Professors Miriam Baer and Bennett Capers are among the select scholars featured in “The Early Jurisprudence of Justice Sotomayor,” a Yale Law Journal Forum symposium published last week.
Professor Baer’s essay focuses on Justice Sotomayor’s concurrence in United States v. Jones, in which she suggested that the Court reconsider its reasonable expectation of privacy test and the related third-party doctrine. Justice Sotomayor’s opinion exemplifies an attempt to stake out a “middle ground” approach to Fourth Amendment debates over surveillance and technology, Professor Baer argues, one which foregrounds intimacy and common-sense rules as guiding principles.
“Drawing on the common-sense outlook that resonates with both legal and lay audiences, she has laid a foundation upon which later courts may develop a more fulsome conception of privacy and a workable framework for protecting it,” Professor Baer writes.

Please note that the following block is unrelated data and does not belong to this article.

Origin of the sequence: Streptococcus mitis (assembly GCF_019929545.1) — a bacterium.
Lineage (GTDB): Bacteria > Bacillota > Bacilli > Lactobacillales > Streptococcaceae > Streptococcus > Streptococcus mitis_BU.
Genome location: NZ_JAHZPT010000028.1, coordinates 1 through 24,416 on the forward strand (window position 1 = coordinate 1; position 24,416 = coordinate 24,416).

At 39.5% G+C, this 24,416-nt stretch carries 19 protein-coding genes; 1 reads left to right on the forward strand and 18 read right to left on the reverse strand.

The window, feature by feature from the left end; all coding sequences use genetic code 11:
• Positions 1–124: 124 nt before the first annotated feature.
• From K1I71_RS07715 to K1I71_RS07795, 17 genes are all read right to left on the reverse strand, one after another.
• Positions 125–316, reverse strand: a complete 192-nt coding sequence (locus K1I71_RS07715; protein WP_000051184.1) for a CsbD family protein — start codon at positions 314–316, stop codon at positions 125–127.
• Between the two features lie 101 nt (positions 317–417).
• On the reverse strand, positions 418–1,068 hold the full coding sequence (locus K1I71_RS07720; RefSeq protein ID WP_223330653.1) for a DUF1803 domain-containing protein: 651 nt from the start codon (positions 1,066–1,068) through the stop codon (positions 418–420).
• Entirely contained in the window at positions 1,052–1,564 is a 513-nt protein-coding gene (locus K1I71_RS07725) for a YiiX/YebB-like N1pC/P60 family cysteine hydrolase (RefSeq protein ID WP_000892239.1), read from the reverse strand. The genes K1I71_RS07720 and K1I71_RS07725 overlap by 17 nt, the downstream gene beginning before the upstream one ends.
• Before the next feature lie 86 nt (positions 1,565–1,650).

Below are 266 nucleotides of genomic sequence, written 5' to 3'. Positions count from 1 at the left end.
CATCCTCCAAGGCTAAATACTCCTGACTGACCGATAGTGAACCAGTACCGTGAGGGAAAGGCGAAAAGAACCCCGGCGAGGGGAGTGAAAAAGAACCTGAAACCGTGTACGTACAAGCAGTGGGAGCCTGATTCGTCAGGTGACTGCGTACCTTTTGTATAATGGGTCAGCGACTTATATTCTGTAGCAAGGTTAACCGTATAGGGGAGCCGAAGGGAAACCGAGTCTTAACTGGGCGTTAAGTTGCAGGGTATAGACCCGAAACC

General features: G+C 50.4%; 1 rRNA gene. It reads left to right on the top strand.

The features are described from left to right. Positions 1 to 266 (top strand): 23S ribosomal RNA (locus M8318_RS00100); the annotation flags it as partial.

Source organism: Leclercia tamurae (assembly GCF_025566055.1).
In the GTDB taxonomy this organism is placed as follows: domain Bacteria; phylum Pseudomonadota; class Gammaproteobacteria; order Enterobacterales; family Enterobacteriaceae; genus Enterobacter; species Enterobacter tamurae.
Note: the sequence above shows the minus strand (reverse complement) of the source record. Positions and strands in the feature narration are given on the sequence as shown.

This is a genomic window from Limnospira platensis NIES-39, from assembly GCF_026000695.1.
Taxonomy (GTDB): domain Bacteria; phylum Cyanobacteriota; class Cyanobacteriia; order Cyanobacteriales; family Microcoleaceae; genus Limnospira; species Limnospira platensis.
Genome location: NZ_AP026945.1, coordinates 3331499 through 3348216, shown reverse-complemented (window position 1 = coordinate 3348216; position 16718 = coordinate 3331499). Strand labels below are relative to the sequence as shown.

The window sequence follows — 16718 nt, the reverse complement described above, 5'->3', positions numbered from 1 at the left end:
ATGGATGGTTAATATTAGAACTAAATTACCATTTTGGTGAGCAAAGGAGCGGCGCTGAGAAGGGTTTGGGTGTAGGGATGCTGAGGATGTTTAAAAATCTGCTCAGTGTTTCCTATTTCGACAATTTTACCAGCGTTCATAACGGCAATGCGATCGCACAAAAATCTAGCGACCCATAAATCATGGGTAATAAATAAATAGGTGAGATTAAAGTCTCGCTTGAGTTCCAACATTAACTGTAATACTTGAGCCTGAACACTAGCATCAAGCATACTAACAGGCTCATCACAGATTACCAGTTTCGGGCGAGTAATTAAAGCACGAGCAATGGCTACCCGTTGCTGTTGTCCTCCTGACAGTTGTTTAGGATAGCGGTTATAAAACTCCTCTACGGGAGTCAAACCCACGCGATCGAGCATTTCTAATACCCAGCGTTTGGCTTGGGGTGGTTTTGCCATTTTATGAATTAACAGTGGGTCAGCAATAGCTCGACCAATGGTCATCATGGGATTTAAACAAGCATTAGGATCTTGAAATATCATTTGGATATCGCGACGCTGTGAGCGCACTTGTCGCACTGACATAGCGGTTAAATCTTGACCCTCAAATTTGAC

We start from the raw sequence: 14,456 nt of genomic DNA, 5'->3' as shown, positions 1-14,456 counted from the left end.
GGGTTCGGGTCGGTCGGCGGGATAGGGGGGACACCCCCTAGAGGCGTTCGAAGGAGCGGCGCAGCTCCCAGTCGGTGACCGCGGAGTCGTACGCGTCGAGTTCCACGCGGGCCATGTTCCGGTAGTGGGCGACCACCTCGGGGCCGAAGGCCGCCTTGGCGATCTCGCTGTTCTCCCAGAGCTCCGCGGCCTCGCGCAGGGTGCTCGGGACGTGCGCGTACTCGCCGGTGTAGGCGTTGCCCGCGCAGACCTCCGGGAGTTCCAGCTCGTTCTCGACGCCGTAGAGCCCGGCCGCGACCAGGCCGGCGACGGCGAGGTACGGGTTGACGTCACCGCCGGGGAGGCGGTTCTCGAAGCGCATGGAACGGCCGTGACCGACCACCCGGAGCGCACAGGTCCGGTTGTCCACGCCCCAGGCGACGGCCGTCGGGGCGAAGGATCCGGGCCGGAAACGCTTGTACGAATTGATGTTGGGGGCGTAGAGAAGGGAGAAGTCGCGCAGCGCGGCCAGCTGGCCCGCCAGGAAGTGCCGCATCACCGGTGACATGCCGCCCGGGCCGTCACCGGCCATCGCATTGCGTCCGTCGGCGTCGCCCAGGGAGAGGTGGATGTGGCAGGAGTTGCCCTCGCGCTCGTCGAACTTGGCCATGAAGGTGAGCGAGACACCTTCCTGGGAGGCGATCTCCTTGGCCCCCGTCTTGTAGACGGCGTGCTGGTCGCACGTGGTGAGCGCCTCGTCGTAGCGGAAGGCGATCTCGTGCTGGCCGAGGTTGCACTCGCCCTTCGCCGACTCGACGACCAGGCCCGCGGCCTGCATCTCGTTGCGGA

Read more about Professor Baer.
Professor Capers’s essay, titled “Reading Michigan v. Bryant, ‘Reading’ Justice Sotomayor,” addresses a central question: What are we to make of Justice Sotomayor’s criminal procedure jurisprudence? He offers three readings of her Confrontation Clause decision in Michigan v. Bryant, along with details from her memoir, as the basis for a “reading” of Justice Sotomayor.
“The argument I want to make is straightforward: That Justice Sotomayor is precedent-bound, except when she’s not,” he writes. “That she’s progressive, but not above using conservative methodologies to get her way. And while there’s much to applaud in her jurisprudence, there are dangers too. And hope.”
Read more about Professor Capers.